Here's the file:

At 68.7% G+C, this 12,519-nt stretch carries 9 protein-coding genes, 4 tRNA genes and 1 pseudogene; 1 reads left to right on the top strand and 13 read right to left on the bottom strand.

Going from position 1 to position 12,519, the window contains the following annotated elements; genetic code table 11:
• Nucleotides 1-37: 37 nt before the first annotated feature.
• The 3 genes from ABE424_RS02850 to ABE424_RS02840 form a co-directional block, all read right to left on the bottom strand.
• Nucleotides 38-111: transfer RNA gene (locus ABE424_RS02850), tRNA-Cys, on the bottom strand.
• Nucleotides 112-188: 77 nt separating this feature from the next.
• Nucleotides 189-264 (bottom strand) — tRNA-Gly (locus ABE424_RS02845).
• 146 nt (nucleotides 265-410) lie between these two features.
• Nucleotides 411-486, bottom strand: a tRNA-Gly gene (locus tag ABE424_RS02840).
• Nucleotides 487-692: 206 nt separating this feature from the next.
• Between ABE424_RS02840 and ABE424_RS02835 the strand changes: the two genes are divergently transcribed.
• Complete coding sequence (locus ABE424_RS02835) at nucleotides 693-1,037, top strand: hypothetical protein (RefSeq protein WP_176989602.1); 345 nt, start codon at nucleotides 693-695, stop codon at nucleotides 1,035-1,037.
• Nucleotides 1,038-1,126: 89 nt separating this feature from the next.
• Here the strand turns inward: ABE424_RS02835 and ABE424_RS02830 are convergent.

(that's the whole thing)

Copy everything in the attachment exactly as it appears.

At 68.7% G+C, this 12,519-nt stretch carries 9 protein-coding genes, 4 tRNA genes and 1 pseudogene; 1 reads left to right on the top strand and 13 read right to left on the bottom strand.

Going from position 1 to position 12,519, the window contains the following annotated elements; genetic code table 11:
• Nucleotides 1-37: 37 nt before the first annotated feature.
• The 3 genes from ABE424_RS02850 to ABE424_RS02840 form a co-directional block, all read right to left on the bottom strand.
• Nucleotides 38-111: transfer RNA gene (locus ABE424_RS02850), tRNA-Cys, on the bottom strand.
• Nucleotides 112-188: 77 nt separating this feature from the next.
• Nucleotides 189-264 (bottom strand) — tRNA-Gly (locus ABE424_RS02845).
• 146 nt (nucleotides 265-410) lie between these two features.
• Nucleotides 411-486, bottom strand: a tRNA-Gly gene (locus tag ABE424_RS02840).
• Nucleotides 487-692: 206 nt separating this feature from the next.
• Between ABE424_RS02840 and ABE424_RS02835 the strand changes: the two genes are divergently transcribed.
• Complete coding sequence (locus ABE424_RS02835) at nucleotides 693-1,037, top strand: hypothetical protein (RefSeq protein WP_176989602.1); 345 nt, start codon at nucleotides 693-695, stop codon at nucleotides 1,035-1,037.
• Nucleotides 1,038-1,126: 89 nt separating this feature from the next.
• Here the strand turns inward: ABE424_RS02835 and ABE424_RS02830 are convergent.